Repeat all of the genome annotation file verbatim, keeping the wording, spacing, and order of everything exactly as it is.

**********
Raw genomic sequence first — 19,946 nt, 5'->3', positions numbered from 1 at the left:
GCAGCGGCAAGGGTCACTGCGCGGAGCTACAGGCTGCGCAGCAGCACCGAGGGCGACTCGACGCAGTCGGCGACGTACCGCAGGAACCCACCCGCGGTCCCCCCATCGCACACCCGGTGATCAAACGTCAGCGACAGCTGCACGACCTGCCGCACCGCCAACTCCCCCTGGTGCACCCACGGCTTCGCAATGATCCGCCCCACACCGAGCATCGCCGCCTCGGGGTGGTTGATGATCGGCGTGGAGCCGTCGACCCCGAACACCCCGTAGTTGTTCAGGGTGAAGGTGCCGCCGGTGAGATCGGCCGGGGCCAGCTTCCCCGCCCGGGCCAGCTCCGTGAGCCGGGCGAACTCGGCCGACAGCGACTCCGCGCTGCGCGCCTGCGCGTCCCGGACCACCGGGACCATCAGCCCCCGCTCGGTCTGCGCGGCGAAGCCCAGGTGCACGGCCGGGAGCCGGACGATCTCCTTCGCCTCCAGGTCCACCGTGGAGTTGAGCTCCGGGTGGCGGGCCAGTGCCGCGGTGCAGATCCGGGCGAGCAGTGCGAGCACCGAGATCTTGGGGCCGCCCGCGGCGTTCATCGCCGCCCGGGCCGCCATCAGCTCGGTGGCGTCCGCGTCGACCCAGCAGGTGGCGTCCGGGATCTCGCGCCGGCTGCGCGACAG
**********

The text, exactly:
Raw genomic sequence first — 19,946 nt, 5'->3', positions numbered from 1 at the left:
GCAGCGGCAAGGGTCACTGCGCGGAGCTACAGGCTGCGCAGCAGCACCGAGGGCGACTCGACGCAGTCGGCGACGTACCGCAGGAACCCACCCGCGGTCCCCCCATCGCACACCCGGTGATCAAACGTCAGCGACAGCTGCACGACCTGCCGCACCGCCAACTCCCCCTGGTGCACCCACGGCTTCGCAATGATCCGCCCCACACCGAGCATCGCCGCCTCGGGGTGGTTGATGATCGGCGTGGAGCCGTCGACCCCGAACACCCCGTAGTTGTTCAGGGTGAAGGTGCCGCCGGTGAGATCGGCCGGGGCCAGCTTCCCCGCCCGGGCCAGCTCCGTGAGCCGGGCGAACTCGGCCGACAGCGACTCCGCGCTGCGCGCCTGCGCGTCCCGGACCACCGGGACCATCAGCCCCCGCTCGGTCTGCGCGGCGAAGCCCAGGTGCACGGCCGGGAGCCGGACGATCTCCTTCGCCTCCAGGTCCACCGTGGAGTTGAGCTCCGGGTGGCGGGCCAGTGCCGCGGTGCAGATCCGGGCGAGCAGTGCGAGCACCGAGATCTTGGGGCCGCCCGCGGCGTTCATCGCCGCCCGGGCCGCCATCAGCTCGGTGGCGTCCGCGTCGACCCAGCAGGTGGCGTCCGGGATCTCGCGCCGGCTGCGCGACAG